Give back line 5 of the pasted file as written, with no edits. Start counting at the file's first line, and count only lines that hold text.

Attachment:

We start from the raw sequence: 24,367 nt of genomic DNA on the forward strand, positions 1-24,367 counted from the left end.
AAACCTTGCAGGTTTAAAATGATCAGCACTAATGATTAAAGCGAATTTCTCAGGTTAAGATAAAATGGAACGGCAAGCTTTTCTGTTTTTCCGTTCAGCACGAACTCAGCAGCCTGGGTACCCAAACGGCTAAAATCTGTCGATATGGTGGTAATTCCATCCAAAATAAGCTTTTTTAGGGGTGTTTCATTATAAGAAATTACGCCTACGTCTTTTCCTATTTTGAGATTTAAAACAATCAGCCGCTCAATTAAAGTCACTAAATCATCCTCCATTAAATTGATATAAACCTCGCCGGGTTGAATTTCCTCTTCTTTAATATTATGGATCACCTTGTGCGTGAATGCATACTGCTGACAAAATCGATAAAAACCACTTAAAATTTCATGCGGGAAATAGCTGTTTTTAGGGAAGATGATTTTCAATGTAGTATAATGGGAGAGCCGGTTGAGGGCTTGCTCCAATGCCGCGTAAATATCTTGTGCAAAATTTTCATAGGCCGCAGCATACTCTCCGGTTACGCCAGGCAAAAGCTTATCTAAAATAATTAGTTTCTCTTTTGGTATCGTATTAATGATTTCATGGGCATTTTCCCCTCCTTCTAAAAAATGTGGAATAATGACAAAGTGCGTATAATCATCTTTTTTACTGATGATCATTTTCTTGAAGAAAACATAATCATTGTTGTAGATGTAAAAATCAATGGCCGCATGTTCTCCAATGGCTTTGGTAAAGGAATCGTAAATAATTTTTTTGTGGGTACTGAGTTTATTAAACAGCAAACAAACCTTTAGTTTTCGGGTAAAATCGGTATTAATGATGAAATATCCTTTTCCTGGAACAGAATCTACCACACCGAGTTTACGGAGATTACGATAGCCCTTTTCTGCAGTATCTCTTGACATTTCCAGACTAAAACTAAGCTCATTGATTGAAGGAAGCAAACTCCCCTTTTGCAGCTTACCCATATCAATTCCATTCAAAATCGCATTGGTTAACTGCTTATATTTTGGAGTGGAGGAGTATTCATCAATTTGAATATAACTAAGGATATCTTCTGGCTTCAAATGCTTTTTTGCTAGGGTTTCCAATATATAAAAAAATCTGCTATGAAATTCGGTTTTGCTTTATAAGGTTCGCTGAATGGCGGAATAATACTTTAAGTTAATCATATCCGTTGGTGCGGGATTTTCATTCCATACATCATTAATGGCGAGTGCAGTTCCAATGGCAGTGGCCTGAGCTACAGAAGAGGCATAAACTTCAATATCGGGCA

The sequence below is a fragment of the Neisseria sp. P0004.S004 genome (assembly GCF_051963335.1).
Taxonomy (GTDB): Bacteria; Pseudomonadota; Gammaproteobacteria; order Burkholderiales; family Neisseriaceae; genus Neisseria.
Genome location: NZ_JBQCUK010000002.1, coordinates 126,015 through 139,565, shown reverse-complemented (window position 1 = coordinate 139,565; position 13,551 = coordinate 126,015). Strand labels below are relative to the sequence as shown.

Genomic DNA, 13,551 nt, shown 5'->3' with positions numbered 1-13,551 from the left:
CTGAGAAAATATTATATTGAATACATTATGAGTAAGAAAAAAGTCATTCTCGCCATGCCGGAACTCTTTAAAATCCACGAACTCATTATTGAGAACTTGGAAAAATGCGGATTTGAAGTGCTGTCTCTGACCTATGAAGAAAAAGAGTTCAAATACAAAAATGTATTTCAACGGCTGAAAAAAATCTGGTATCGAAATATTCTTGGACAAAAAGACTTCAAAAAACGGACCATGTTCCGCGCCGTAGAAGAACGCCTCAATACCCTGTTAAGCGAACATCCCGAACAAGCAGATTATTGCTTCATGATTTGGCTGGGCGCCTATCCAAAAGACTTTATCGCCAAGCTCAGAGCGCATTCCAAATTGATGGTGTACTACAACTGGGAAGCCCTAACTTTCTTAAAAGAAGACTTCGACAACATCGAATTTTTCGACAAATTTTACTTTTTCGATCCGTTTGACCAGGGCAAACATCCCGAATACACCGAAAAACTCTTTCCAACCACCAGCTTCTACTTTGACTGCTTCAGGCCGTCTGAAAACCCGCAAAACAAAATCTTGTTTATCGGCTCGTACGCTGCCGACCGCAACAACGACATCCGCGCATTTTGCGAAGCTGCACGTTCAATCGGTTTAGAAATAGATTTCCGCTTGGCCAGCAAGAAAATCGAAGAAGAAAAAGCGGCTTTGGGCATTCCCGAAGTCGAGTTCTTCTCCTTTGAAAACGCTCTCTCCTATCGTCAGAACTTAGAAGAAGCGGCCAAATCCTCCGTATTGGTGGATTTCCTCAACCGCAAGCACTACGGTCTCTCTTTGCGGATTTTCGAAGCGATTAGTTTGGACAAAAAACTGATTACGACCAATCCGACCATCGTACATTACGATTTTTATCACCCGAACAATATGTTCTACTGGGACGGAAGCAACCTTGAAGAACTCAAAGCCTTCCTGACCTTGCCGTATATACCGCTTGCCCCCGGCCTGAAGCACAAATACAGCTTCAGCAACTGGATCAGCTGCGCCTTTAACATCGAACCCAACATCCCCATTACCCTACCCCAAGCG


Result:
Genome location: NZ_JBQCUK010000002.1, coordinates 126,015 through 139,565, shown reverse-complemented (window position 1 = coordinate 139,565; position 13,551 = coordinate 126,015). Strand labels below are relative to the sequence as shown.